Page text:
Sunday, January 11, 2009

Avalanche Deaths in British Columbia Reach 10 This Season


NORTH VANCOUVER – Public Safety Minister John van Dongen launched Avalanche Awareness Days at Grouse Mountain today. The minister was joined by the Canadian Avalanche Association and AdventureSmart teams to demonstrate winter outdoor safety tools and techniques.

“Sixty five per cent of all avalanche fatalities across the country happen in B.C.,” said van Dongen. “That percentage is made very real when you look at statistics that show each and every year, on average, 14 people across Canada die in avalanches and that’s why we need to continue to make the public aware of avalanche risks and how to avoid and mitigate those risks.”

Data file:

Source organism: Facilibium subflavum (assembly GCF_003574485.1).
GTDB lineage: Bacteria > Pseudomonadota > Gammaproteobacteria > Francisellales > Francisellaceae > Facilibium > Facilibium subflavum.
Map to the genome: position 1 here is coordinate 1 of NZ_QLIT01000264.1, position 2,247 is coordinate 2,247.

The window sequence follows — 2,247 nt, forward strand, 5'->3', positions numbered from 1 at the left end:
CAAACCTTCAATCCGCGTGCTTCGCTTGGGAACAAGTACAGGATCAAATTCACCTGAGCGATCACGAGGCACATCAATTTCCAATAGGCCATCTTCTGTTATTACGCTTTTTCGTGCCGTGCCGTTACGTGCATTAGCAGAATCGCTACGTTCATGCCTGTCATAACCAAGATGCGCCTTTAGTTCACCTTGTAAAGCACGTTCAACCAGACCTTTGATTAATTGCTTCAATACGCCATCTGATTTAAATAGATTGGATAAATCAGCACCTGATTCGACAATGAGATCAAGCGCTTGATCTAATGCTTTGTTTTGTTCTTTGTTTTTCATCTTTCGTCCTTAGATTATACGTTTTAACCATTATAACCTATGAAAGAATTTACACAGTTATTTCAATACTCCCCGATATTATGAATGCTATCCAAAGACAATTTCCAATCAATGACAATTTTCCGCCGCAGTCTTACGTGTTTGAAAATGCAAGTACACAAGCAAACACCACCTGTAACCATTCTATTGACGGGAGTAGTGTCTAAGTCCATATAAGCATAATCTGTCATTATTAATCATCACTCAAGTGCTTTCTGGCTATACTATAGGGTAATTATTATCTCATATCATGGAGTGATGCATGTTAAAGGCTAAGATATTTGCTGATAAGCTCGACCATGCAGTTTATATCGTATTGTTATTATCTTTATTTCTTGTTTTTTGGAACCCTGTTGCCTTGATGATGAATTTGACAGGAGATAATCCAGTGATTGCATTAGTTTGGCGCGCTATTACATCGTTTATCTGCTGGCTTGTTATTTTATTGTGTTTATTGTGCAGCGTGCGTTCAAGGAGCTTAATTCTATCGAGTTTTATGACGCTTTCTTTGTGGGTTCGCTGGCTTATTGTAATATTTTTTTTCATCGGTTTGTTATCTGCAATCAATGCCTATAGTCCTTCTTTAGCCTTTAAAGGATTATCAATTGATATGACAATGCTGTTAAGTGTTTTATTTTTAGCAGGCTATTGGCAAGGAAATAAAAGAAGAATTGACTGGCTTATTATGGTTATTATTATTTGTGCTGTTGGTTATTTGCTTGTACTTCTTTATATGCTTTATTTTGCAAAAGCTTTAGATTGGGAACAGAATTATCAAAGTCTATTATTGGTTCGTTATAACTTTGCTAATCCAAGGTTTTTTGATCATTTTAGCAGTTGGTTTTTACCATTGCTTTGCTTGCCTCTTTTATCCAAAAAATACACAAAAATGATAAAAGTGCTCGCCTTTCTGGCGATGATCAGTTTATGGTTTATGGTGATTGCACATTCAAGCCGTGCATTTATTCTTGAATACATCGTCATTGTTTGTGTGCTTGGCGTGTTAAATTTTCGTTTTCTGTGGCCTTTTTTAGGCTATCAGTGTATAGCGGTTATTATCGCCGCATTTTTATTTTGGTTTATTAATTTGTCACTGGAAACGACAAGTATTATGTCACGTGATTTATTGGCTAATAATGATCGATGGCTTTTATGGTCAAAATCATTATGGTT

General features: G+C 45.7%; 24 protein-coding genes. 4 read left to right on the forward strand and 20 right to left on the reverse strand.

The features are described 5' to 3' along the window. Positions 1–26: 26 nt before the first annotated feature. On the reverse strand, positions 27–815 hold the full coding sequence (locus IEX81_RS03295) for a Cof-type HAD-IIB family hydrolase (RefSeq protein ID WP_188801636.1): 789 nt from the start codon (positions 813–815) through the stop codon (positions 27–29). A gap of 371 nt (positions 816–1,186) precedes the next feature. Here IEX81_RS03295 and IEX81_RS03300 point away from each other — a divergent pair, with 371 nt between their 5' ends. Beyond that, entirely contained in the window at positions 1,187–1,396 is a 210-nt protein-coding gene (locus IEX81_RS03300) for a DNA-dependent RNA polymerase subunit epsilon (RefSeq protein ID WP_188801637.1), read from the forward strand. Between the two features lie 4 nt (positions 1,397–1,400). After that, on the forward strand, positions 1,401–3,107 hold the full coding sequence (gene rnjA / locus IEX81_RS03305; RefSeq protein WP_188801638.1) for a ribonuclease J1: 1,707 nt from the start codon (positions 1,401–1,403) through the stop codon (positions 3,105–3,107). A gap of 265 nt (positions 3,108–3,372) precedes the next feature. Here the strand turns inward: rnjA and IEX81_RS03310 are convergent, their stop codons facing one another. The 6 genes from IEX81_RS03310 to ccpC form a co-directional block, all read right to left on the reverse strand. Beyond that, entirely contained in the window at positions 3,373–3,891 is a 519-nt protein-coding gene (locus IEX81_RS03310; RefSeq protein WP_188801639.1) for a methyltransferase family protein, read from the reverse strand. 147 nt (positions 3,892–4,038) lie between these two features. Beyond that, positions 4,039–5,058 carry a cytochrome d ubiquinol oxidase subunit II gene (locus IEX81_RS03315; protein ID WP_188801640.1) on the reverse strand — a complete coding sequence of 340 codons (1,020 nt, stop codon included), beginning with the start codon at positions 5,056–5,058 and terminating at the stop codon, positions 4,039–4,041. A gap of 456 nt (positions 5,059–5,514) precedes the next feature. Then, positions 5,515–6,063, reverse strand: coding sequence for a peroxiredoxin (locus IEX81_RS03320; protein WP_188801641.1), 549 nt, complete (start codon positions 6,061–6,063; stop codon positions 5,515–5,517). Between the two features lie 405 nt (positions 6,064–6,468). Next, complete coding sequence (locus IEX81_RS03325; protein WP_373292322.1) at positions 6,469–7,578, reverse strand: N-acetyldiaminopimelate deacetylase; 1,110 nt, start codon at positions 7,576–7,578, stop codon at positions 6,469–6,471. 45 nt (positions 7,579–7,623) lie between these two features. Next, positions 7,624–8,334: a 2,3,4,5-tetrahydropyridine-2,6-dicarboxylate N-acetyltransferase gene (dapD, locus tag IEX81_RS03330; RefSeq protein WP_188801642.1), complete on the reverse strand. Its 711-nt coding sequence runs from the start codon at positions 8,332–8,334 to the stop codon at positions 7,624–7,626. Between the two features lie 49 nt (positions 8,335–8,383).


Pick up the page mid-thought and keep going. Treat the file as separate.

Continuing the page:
AdventureSmart – a broad range of programs that encourage safe participation in outdoor activities – is managed by the Provincial Emergency Program (PEP) in partnership with the B.C. Search and Rescue Association and the National Search and Rescue Secretariat.

Avalanche Awareness Days runs from Jan. 9-11 and events at Grouse Mountain will also include presentations and demonstrations about the importance of trip preparation, proper training, sport specific safety gear and life safety tips. As well, there are demonstrations where people can learn to use avalanche transceivers, by using them to locate and dig for prizes.

Following a review in 2003, the B.C. government announced funding of $125,000 annually in support of the new Canadian Avalanche Centre. This year, the Province increased that annual funding to the CAC from $125,000 to $140,000, the largest financial contribution from any government source.

So far this winter season in B.C., there have been 10 avalanche-related deaths.

For more information on Avalanche Awareness Days and other outdoor safety information, please visit,, and online.


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